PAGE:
I’ve been thinking a lot lately about baby steps. As I find myself at a new highest weight (for the third time since I started my journey to greater health), I’m looking back to see what worked. What didn’t work. What new things I might consider trying.
Remember, the goal here isn’t just to lose weight. It’s to develop healthy habits that can last a lifetime. So when I’m looking for what worked and what didn’t, I’m not looking for what helped me lose weight, necessarily. I want to find ways to live more healthfully that I can sustain until I’m six feet under.
So when I came across an interview with a psychologist who specializes in obesity, diet, and exercise, I was all ears to what she had to say.
The chicken or the egg?
The portion of the interview that really caught my attention was whether you should try to change your diet or your exercise habits first if you’re just starting out with trying to get healthier.
Both the interviewer (a personal trainer) and the interviewee advocated an exercise-first approach. The theory is that exercise is a “keystone habit“. If you can establish that habit first, the thinking goes, then there is a trickle-down effect that makes it easier to establish other habits.
This intrigued me. For some reason, I had always had a stronger focus on dietary changes first. I thought that was the way to go. Of course, looking back, it’s been clear from the get-go that I’ve struggled with maintaining consistent exercise habits. So maybe that should’ve been my first clue that my approach might not be the best…
Now, the article didn’t go into great detail on how or why exercise-first is supposed to work (and the reasons they did provide seemed a little weak to me). And that made me a little skeptic-face, causing me to look further into the issue.
Science to the rescue!
Thankfully, there has been a study that looked at precisely this issue. So here’s the real deal:
Both of us were wrong. BUT. The psychologist was less wrong than I was. (Haha, do you like how I phrased that? It’s a bit easier to swallow than saying “I was most wrong of all!” And yet I was.)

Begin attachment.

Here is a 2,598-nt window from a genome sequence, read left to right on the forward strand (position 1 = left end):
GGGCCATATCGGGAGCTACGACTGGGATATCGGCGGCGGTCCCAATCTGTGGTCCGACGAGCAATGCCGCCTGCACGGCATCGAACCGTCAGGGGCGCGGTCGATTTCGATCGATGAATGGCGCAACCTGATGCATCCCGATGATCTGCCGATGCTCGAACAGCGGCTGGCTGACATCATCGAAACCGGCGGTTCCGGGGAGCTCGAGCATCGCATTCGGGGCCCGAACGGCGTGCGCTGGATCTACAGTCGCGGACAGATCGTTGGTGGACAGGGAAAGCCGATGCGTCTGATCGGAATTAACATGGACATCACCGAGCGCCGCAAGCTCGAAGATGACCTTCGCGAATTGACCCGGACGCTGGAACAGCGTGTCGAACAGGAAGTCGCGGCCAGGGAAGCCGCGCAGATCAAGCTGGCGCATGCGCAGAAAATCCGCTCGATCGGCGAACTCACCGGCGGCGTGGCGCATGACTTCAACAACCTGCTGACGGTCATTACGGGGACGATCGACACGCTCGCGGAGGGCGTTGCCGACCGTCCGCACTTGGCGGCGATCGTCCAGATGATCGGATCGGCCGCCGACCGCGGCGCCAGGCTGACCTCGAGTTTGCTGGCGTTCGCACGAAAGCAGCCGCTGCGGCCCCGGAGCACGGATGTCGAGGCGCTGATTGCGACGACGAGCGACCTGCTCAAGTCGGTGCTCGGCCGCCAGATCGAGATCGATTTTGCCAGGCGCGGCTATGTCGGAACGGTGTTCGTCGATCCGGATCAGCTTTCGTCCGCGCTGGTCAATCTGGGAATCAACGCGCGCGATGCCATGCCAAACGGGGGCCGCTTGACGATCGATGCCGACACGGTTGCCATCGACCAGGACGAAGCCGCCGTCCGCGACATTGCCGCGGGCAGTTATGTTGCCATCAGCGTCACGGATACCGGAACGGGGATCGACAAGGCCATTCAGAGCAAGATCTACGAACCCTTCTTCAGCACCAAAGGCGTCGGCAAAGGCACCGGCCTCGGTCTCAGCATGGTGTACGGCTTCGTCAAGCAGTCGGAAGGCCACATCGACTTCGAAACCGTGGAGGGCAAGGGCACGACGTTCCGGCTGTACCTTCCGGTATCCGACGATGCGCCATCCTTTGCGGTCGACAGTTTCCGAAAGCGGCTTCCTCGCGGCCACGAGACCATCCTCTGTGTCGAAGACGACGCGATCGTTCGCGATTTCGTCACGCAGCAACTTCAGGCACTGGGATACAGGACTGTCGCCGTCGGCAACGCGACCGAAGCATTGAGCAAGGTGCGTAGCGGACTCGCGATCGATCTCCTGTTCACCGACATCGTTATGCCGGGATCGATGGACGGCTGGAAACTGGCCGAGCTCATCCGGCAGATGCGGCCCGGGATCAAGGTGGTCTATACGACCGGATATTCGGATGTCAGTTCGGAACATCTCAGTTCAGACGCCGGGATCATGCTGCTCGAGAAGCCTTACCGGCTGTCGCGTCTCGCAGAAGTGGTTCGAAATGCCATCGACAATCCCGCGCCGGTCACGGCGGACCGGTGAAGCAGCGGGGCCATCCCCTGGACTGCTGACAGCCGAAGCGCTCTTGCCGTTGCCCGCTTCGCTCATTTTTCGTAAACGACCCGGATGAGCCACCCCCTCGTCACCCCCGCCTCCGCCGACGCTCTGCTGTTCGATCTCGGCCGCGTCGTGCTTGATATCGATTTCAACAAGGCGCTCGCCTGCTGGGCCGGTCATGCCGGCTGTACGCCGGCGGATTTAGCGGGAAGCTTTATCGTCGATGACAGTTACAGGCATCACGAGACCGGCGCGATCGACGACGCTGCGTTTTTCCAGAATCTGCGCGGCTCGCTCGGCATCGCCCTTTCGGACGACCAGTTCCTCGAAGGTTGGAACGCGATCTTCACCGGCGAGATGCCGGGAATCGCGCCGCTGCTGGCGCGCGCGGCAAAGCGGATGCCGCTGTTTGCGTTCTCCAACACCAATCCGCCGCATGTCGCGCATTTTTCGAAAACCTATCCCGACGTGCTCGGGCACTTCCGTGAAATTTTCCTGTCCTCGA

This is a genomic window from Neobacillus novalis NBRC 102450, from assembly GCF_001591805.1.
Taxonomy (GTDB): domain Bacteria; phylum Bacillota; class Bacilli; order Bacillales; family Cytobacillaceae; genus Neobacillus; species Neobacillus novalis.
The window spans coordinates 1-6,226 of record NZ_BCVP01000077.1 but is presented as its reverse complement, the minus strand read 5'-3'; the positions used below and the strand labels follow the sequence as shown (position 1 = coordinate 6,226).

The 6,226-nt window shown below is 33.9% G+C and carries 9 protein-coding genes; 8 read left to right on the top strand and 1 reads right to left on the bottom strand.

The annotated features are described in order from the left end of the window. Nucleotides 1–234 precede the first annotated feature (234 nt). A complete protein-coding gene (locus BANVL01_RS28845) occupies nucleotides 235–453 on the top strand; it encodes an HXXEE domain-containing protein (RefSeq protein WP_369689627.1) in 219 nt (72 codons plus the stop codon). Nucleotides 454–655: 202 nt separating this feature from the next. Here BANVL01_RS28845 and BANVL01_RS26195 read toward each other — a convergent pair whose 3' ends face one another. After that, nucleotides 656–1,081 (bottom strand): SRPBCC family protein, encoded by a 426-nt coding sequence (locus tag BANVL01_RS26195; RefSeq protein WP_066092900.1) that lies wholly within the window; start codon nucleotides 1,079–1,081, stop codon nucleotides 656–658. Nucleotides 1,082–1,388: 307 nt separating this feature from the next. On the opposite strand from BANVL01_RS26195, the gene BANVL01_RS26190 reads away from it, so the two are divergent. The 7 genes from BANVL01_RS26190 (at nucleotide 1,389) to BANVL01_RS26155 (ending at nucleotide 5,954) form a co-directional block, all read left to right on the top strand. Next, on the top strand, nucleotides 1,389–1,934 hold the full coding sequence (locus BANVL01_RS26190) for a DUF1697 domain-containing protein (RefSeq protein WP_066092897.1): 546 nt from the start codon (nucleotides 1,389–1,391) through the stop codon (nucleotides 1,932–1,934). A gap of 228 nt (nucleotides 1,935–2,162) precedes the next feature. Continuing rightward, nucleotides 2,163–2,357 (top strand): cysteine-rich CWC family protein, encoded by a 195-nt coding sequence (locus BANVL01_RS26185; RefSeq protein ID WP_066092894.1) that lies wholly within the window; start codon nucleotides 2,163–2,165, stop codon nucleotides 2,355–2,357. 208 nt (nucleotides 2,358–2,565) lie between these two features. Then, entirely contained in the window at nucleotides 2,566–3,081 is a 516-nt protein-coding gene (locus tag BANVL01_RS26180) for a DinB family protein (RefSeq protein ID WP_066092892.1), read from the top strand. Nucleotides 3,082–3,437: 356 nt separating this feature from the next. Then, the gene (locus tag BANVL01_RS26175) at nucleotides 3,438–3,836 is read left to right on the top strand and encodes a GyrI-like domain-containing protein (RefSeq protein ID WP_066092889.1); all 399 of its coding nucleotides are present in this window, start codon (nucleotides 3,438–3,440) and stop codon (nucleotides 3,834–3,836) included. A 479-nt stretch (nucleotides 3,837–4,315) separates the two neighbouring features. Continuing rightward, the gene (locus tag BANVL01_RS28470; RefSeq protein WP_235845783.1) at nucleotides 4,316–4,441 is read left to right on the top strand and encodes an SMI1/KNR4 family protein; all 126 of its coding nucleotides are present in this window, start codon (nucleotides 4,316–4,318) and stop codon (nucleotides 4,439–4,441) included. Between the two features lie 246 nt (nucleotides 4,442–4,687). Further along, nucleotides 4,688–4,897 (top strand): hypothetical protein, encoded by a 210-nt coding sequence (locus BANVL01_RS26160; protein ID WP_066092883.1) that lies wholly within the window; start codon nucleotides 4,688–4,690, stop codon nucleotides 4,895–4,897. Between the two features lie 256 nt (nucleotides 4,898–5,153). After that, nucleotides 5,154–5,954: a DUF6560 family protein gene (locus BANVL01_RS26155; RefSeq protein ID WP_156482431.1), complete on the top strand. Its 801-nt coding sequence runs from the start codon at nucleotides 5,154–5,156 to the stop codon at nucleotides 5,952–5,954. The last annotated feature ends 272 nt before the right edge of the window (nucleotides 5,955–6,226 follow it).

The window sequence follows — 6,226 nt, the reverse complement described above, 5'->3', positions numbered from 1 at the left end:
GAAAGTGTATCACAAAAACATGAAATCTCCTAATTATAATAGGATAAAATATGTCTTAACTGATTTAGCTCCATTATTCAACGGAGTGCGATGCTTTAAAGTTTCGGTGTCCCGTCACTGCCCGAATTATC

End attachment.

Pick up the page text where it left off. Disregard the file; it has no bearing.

The Stanford University School of Medicine did a study that looked at the building of healthy habits (specifically, adding exercise to an already-busy lifestyle and modifying the participants’ diets to be healthier) over the course of an entire year. They had one group implement the dietary changes first, another implement the exercise ones, a third group that was a control group (they made neither changes), and a fourth group that – get this – implemented both at the same time.
The results were counterintuitive to me at first. I tend to think that trying to change too many things at once is less sustainable in the long term. Well, I guess it turns out that 2 types of changes (diet and exercise) does not qualify as “too many”! Because the group that changed both their diet and exercise at the same time were the most successful at maintaining those new habits.
And the group that added exercise in before modifying their diet were second-most successful.
The diet-first group were able to make the dietary changes, but really struggled on the exercise side of things (sound familiar, Ashleigh?!?). As one of the researchers pointed out:
With dietary habits, you have no choice; you have to eat. You don’t have to find extra time to eat because it’s already in your schedule. So the focus is more on substituting the right kinds of food to eat.
Now that makes a lot of sense.
Commence the application of this new knowledge!
As I go through this rocky spot in my journey, sitting here at over 300 pounds and prediabetic, I really really want to get this figured out. I recognize that I will continue to make mistakes along the way, but the more I can hone my habit-building skills with evidence-based knowledge, I think the greater the likelihood that I’ll eventually see success.
Next week I’ll be posting my first monthly update on my healthy journey plans and goals (I’ll be switching from the previous weekly format). As I approach that point where I sit down for the first time in months and try to figure out how to proceed, I am beyond grateful that this study happened and was published.
Join the conversation in the comments section below!
Did the study’s results surprise you, or are they pretty much what you expected? If you have built a healthier lifestyle for yourself than you used to have, which approach did you use to changing your habits? If you’re a health or fitness professional, which approach do you typically recommend to your clients?